the spelling differences have been accurately corrected.
aging (127) |
pajamas (258) |
Different spellings are not the only dissimilarities between these two
versions. There are also several lexical differences. Food and car
terminologies are among those generally with the most differences
(Hopkins), and also in Bridget Jones’s Diary these areas use their
own vocabulary. Some English brand names have been changed to common nouns
or to some other brand names, which the American publisher feels are more
familiar to the American readers.
- In the British version one opens the bonnet (38) and puts
something into the boot (281) of the car whereas the American
version uses the words hood (34) and trunk (244).
- The British Bridget Jones has wholemeal toast (74),
jacket potatoes or jackets spuds (74), Frankfurter
sausages (116) and vanilla pods (266), whereas the American
Bridget eats whole-wheat toast (65), potatoes or baked spuds
(65), frankfurters (100) and vanilla beans (232).
- In the British version there are snacks like peppermint Aero
and Hobnobs, the dishes are washed with Fairy liquid, and
Codis is taken for headache. The American version equivalencies are
Toblerone, chocolate biscuits, washing-up liquidand Aspirin.
An interesting detail is that Peppermint Aero, a popular chocolate bar
in England, has been changed to Toblerone, another European chocolate bar.
In this particular book the localization has not clearly been executed to
the utmost. Codis is a common painkiller in the Great Britain, but it is
not known in the USA.
The old-fashioned saying “happy as sandboys” (BV 42) has been
changed to “happy as larks” in the American publication (37). A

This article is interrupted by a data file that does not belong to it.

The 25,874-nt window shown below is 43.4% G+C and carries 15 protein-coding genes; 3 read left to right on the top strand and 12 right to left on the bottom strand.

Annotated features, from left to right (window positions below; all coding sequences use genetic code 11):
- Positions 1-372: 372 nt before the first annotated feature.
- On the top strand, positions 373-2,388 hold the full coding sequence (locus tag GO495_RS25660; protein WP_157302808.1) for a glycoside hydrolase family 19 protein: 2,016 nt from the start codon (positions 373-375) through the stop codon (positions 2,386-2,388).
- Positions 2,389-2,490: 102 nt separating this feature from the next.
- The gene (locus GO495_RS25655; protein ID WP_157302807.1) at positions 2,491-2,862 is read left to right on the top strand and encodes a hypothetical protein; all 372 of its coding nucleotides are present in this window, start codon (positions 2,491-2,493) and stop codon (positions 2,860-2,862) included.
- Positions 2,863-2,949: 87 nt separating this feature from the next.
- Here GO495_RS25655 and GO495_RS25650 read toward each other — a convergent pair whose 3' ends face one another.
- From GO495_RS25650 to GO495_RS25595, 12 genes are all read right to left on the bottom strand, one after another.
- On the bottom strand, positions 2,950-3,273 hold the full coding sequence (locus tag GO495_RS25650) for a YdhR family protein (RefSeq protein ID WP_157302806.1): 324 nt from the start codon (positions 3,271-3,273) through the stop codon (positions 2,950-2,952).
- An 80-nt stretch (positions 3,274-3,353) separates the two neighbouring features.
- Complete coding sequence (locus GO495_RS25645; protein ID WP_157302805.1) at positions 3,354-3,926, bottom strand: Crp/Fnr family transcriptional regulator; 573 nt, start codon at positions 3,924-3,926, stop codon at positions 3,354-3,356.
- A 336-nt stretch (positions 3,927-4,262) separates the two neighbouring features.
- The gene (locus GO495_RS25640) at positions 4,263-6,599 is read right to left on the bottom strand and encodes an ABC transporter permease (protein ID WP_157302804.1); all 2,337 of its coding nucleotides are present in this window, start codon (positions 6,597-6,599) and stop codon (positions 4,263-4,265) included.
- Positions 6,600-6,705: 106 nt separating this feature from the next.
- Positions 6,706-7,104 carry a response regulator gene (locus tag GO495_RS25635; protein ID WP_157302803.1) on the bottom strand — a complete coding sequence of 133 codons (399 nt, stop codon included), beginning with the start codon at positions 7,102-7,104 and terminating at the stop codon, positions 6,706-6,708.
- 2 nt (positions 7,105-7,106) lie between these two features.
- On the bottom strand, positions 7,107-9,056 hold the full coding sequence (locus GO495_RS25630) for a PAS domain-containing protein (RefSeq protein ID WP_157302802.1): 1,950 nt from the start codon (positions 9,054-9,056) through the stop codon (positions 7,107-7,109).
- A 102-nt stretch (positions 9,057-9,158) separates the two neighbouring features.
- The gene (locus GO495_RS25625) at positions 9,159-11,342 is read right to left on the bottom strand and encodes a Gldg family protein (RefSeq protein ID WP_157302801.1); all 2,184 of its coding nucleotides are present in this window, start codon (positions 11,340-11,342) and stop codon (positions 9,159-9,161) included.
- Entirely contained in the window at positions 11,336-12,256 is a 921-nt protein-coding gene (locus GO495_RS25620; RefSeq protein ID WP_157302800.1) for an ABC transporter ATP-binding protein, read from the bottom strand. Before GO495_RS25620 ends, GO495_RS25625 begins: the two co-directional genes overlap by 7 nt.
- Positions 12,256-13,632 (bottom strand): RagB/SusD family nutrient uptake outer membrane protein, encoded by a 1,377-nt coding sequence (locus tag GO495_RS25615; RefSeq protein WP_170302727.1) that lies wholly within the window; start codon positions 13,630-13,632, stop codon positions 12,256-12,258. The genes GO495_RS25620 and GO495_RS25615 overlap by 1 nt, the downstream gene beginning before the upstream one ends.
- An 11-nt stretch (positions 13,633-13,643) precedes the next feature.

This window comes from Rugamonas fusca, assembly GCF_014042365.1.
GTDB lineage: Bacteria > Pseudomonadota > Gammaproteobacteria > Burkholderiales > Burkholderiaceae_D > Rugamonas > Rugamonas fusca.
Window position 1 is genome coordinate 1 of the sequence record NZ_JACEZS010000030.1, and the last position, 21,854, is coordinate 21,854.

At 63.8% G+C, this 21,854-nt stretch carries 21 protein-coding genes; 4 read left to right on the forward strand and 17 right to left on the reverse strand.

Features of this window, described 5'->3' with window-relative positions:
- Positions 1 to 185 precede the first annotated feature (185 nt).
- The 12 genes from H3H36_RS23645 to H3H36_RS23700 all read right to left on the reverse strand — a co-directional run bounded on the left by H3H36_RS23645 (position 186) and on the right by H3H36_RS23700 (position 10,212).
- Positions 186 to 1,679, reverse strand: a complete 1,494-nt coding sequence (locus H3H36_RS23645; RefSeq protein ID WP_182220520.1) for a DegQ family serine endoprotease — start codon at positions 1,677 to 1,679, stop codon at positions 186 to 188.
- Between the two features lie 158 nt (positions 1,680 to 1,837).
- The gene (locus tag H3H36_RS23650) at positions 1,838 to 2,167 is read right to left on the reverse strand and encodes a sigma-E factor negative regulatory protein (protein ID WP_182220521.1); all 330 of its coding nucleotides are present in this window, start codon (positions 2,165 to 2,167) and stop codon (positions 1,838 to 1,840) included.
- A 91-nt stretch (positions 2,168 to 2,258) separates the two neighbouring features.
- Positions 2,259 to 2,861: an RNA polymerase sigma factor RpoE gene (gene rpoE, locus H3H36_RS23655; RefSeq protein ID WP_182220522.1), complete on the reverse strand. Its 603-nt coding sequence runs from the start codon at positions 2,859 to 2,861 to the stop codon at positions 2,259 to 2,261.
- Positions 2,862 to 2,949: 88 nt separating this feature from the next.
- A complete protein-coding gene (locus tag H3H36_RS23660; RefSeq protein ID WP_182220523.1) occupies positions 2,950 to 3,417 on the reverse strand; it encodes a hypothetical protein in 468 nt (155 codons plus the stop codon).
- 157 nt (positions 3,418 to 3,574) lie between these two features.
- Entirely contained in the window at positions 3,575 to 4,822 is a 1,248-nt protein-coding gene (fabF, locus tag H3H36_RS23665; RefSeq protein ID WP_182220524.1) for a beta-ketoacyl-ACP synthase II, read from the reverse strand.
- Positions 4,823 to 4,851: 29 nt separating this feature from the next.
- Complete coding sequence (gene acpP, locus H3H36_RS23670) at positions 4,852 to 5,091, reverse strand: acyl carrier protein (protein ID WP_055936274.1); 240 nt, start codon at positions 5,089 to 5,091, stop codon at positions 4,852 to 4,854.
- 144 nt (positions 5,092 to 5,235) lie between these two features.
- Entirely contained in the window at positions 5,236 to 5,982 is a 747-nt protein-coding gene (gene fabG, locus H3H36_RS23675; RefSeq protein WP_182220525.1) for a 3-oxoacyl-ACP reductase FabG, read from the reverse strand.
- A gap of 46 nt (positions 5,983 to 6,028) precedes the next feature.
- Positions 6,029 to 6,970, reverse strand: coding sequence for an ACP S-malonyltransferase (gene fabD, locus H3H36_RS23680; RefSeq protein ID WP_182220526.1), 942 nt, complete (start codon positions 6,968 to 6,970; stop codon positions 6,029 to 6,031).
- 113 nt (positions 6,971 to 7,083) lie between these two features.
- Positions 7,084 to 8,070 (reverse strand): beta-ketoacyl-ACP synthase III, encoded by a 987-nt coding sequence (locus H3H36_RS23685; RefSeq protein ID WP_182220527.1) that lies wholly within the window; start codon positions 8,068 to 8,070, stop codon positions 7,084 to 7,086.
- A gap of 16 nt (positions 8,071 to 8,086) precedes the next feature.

git (98) used in British English for somebody stupid or worthless,
is replaced by the American word geek (85). In American English the
word geek often refers to someone who is very interested in
computers, a nerd.
On page 108 Bridget Jones refers to screwing up her [lottery]
ticket, which means she wrinkles the ticket. In American English
to screw up means "to go wrong”, and to screw, in the vulgar
style, means “to have sexual intercourse”. Thus the American version uses
the word crumple instead. Another example of the word having
different, in this case likewise a vulgar meaning, is the word
bollock. Bridget Jones got a bollocking for being late from
a meeting (BV 275), meaning that she was severely reprimanded. In the USA
the word bollock would be unfamiliar to most people, but in plural
the word has also the same meaning as the word balls referring to
testicles. In the American version Bridget is thus told off for being
late (240). Political correctness hence also guides the choice of
Punctuation and Measurements
British and American versions of Bridget Jones’s Diary follow
their own grammatical rulings and practices, and British English and
American English use periods, commas and quotations marks in a different
way. In many situations Americans use periods in the end of abbreviations